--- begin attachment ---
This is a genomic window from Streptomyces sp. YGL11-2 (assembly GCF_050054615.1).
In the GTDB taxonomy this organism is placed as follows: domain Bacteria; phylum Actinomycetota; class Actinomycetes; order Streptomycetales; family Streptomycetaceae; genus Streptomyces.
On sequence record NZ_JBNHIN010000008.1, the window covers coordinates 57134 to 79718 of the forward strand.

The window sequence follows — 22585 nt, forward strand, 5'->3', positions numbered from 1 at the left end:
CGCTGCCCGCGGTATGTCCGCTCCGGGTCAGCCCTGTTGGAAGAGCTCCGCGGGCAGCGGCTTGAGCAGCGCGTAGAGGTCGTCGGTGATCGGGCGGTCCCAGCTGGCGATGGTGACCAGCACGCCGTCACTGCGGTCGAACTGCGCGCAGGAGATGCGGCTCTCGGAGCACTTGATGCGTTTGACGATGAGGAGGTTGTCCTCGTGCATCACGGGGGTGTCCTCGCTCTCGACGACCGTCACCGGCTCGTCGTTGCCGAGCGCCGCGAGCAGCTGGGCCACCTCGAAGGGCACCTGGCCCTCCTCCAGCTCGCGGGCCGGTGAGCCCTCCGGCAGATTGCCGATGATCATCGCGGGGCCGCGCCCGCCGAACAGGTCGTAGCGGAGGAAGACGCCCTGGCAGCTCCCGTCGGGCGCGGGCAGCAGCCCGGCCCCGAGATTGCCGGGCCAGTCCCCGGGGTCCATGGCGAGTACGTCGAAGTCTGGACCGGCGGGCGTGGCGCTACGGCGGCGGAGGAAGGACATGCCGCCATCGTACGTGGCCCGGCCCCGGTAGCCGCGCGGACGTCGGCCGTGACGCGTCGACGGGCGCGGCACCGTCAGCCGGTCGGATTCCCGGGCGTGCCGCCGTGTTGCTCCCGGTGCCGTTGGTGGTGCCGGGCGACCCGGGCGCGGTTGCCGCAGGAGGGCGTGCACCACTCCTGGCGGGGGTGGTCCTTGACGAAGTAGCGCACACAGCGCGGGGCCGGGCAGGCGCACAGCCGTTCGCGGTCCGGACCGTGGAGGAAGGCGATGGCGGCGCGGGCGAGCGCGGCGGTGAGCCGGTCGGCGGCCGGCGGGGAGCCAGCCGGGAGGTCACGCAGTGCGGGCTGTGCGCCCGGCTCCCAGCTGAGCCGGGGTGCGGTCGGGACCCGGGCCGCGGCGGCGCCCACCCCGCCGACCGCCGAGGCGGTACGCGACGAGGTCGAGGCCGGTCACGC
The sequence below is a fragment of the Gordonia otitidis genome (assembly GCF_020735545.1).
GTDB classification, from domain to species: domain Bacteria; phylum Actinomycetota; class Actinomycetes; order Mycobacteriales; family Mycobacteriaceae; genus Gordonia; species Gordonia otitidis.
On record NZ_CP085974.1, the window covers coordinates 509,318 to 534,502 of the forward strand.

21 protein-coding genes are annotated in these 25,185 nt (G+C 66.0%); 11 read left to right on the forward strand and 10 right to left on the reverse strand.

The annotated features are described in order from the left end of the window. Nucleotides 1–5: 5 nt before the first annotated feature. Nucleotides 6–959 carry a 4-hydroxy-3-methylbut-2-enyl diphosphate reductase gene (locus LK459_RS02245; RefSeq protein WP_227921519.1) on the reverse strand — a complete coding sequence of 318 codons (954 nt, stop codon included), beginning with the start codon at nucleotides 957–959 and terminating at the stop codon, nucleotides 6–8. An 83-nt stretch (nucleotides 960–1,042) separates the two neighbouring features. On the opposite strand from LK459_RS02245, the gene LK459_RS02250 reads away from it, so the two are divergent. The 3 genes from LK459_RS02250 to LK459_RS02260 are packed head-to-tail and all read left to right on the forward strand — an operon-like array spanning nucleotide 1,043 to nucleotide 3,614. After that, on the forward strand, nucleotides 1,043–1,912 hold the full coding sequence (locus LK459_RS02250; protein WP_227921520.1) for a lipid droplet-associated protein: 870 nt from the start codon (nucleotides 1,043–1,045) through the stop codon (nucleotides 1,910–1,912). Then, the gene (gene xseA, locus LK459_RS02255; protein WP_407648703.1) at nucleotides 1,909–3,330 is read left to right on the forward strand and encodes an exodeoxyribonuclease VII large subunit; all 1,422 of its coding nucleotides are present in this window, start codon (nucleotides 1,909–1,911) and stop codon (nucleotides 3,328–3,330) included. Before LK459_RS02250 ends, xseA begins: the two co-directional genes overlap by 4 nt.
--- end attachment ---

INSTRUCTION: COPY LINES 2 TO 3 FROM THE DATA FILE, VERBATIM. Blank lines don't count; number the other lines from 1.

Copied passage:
In the GTDB taxonomy this organism is placed as follows: domain Bacteria; phylum Actinomycetota; class Actinomycetes; order Streptomycetales; family Streptomycetaceae; genus Streptomyces.
On sequence record NZ_JBNHIN010000008.1, the window covers coordinates 57134 to 79718 of the forward strand.